28 January 2009

Today I nearly asphyxiated myself on fumes from nail polish (mainly due to lack of any air circulation in my room). The sad part was that I didn't know why I was feeling so ill until about ten minutes later as I lay in my bed, resigning myself to the fact that I was clearly dying.

And now I've burned my innards and, quite possibly, my soul with hot tea.

I am a mess.

Oh well...off to Oxford tomorrow!

27 January 2009

Apparently it is snowing hard at home. In fact, my father (and if she were around, my mother) just informed me that there is about two inches of accumulation.

I'm jealous. More so because of the fact that St. Mary's got off school. In the three years that I've attended SMCM, we've gotten off school once. That was when there was supposed to be a massive ice storm (which never happened). Unfortunately, I had pulled an all-nighter to perfect my 15 page history midterm paper that was originally due that day and had to go to work at 7:30am because I was considered essential staff. As it was a Friday, I only missed the one class anyways, which, had it not been cancelled, would have consisted of just handing in the midterm. So, really, the snow day was an inconvenience.

It would have been nice if they had cancelled class during the hurricane in first year. But that would have made too much sense. No, better to let us trek to class in our sodden jeans and flip flops, dodging flying branches and falling trees.


It was positively balmy in Edinburgh today. I went running in shorts and a sweatshirt. I'm in training for the Bupa Great Run in Edinburgh on May 3rd. It is a 10k where the proceeds go to fund Alzheimer's research. I'm not the greatest runner, but I can run 7 miles for a good cause.

23 January 2009

A Few Things

I am in a very introspective mood as of late, especially when it comes to determining my future goals and plans. I stand at a cross-roads of my life. The decisions that I make in these next few months will determine my entire future (or at least my immediate future). At the moment, no decision will be the wrong one; however, each one will result in a different outcome. To know this is both thrilling and terrifying. I would expound further upon this, but the words that have been ending up on the page seem wrong and lacking the proper gravity for such a topic. And so I shall leave it at this.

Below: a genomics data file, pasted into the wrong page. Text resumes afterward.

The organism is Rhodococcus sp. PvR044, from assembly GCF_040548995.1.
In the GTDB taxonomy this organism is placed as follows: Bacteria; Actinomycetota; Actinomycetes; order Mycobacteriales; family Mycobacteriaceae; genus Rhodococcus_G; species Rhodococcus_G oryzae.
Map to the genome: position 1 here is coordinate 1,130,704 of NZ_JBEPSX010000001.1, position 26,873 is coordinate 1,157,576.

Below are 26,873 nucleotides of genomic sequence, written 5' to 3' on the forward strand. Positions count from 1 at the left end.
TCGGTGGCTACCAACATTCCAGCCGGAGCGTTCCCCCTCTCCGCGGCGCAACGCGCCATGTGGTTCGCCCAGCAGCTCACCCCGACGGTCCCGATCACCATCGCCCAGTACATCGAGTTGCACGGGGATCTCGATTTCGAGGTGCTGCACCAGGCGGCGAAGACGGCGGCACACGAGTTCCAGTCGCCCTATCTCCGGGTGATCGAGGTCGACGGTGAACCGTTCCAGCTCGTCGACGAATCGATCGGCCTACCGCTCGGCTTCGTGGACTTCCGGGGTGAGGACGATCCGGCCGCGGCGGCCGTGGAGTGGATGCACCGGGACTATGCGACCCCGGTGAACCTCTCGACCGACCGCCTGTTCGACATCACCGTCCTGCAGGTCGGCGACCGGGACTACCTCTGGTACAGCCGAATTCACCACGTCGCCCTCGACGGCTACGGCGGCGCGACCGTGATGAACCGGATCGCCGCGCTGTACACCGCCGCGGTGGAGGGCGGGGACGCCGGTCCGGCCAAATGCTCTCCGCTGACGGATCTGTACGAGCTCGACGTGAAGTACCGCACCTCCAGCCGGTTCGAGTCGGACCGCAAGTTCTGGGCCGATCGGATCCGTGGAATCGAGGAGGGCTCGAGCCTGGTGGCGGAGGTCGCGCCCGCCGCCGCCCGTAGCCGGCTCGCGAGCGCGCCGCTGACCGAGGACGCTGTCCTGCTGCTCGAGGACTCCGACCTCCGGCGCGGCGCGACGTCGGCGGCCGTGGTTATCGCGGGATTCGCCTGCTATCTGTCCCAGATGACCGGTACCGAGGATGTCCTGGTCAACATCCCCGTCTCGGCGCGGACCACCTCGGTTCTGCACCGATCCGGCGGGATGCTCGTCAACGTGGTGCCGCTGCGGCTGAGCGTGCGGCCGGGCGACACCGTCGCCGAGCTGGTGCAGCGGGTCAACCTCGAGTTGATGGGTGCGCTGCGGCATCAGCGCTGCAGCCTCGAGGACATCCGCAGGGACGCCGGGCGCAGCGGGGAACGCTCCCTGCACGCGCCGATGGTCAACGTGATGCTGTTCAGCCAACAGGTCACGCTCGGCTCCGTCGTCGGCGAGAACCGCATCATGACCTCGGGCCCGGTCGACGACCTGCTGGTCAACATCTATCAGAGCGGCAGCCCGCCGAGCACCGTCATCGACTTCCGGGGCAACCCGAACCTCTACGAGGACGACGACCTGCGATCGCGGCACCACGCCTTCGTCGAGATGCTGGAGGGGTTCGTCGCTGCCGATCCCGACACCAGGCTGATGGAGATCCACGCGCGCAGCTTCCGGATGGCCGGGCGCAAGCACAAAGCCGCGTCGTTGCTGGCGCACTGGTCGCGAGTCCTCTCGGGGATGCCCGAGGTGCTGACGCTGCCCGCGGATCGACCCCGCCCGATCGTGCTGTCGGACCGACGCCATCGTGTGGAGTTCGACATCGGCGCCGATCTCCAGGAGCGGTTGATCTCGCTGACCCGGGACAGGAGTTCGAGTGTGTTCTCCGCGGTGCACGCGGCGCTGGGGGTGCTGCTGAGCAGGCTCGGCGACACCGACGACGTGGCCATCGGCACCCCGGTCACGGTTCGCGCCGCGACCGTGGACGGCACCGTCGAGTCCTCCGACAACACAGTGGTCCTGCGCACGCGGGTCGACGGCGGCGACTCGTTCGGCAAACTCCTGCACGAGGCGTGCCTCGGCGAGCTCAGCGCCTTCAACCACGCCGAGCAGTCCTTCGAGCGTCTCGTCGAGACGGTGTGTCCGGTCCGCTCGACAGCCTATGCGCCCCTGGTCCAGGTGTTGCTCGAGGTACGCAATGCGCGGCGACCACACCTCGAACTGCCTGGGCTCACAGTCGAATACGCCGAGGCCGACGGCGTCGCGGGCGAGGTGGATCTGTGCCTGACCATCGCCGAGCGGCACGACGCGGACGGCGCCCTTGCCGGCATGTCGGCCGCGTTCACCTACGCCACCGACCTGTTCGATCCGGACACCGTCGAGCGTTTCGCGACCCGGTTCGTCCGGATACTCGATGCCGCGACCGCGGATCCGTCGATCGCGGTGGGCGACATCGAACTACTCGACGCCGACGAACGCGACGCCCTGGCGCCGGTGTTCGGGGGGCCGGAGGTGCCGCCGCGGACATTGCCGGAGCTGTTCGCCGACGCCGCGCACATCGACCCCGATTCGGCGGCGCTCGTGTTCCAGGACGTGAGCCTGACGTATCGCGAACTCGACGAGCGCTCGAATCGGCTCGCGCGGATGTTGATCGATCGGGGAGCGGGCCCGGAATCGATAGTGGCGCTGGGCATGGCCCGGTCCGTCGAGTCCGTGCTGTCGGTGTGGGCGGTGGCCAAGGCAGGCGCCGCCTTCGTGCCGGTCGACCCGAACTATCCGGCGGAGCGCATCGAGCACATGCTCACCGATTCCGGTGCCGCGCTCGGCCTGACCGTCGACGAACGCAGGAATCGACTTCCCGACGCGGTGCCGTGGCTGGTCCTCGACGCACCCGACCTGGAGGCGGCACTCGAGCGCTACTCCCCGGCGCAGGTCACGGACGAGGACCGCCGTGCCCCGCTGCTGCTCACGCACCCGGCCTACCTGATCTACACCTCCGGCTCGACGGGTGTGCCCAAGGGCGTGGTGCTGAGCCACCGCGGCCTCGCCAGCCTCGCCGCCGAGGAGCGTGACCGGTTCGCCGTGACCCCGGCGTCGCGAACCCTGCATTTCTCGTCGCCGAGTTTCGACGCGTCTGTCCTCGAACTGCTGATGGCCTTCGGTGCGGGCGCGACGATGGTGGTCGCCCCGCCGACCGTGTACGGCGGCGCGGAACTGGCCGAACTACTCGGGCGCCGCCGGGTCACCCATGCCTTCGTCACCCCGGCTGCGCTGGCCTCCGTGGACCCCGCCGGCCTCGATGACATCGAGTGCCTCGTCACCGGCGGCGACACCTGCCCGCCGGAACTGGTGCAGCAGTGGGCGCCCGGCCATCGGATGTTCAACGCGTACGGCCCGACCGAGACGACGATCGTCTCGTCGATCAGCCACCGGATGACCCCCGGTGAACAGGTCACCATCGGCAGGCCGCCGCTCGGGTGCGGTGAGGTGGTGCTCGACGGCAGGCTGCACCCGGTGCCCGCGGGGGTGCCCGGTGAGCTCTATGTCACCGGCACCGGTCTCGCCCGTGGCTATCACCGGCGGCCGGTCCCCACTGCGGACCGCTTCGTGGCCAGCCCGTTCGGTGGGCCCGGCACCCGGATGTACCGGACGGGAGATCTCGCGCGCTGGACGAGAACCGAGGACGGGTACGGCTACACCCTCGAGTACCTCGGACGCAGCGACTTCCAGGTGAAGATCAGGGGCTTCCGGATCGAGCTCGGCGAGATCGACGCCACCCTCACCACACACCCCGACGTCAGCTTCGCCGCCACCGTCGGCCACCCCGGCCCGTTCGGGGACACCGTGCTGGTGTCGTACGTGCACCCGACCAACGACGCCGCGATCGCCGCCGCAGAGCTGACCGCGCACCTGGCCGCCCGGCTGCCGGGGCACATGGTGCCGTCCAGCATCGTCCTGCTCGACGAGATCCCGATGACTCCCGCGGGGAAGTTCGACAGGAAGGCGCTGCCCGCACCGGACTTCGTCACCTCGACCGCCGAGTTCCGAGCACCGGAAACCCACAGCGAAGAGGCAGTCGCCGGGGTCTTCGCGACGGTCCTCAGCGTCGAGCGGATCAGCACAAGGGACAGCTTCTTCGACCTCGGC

Way to be cryptic Rebecca.

Since the purpose of this blog is not to be an emo-kid and soul-search, but rather to inform everyone on the daily happenings of my life whilst abroad, I shall stick to the topic at hand and catch everyone up on what I've been doing this past week.

Monday marked the beginning of the second week of classes. and was the first time that it snowed here in Edinburgh since my arrival. Quite pretty, even if it didn't stick on the ground. In 'Popular Religion', I closed off the class with my riveting (albeit short due to the relative lack of available material) on medieval belief in vampires and how the church took an essentially pagan belief and transformed it to fit into its newly fashioned concept of 'purgatory'. Next week we are discussing the cults of saints with a special focus on St. Guinefort. Now, I have yet to read much on St. Guinefort but, from what I understand, he was a dog who was locally venerated as a saint by the French people after miracles were performed at his gravesite. I don't know about all of that, but it sounds quite interesting. We shall see. Monday night was the Retrospect editors/History Society committee dinner. We met for pre-drinks at Reverie (a converted gentlemen's club) and had dinner at Positano's. Not only was the company pleasant, but the food was excellent (and cheap!) as well. Quite lovely indeed. I have never drunk so much wine in my life (and I hate wine).

Tuesday was spent going to Medieval Europe lecture (kingship), running, and then going to Medieval Europe tutorial. It was weird to sit in Dr. Brown's office for a tutorial with nine other people rather than one-on-one as is typical of the Oxford system. I am not quite sure that I liked it. And I didn't have to write a paper for the tutorial either. It all seems a bit like slacking off of work to me, but then again, what do I really know? Apparently, this system works.

On Wednesday, I didn't have classes, so I went up to Princes' Street and examined the shop offerings. A bit too fancy and expensive for my tastes. But in Edinburgh, even more so than Oxford, everyone dresses up on a regular basis. Wearing jeans and a nice top is considered slumming it and people will give you dirty looks. Therefore, I regularly receive looks of 'what ARE you wearing?' on a daily basis. After shopping, I walked down from North Bridge all the way to Newington Rd in order to pick up my State Department package from the post office. I have absolutely no idea why they delivered it to that one, as there is a post office much, much closer to where I live. But at least it provided me with a nice walk. Afterwards, I went running in the meadows, came back, showered, and read for Thursday's classes.

Thursday turned out rather horribly. I woke up late and only just arrived to my Medieval Europe lecture on time. As it turned out, it was on chivalry and therefore a repeat of an entire class from last semester. 'The Blessed Union' immediately followed and I spent two hours listening to my teacher defend James VI/I against the various criticisms about him. It was interesting but I have to admit that after a certain point I really did not care why he had a dreadful fear of crowds, or why he chose to spend most of his time hunting. On Thursday night, I missed both the Retrospect meeting and pub crawl because I wrote down the wrong time for the meeting as 7:30 instea of 6:30. I was incredibly upset when I realized my error as I had been looking forward to both events all week, but such is life.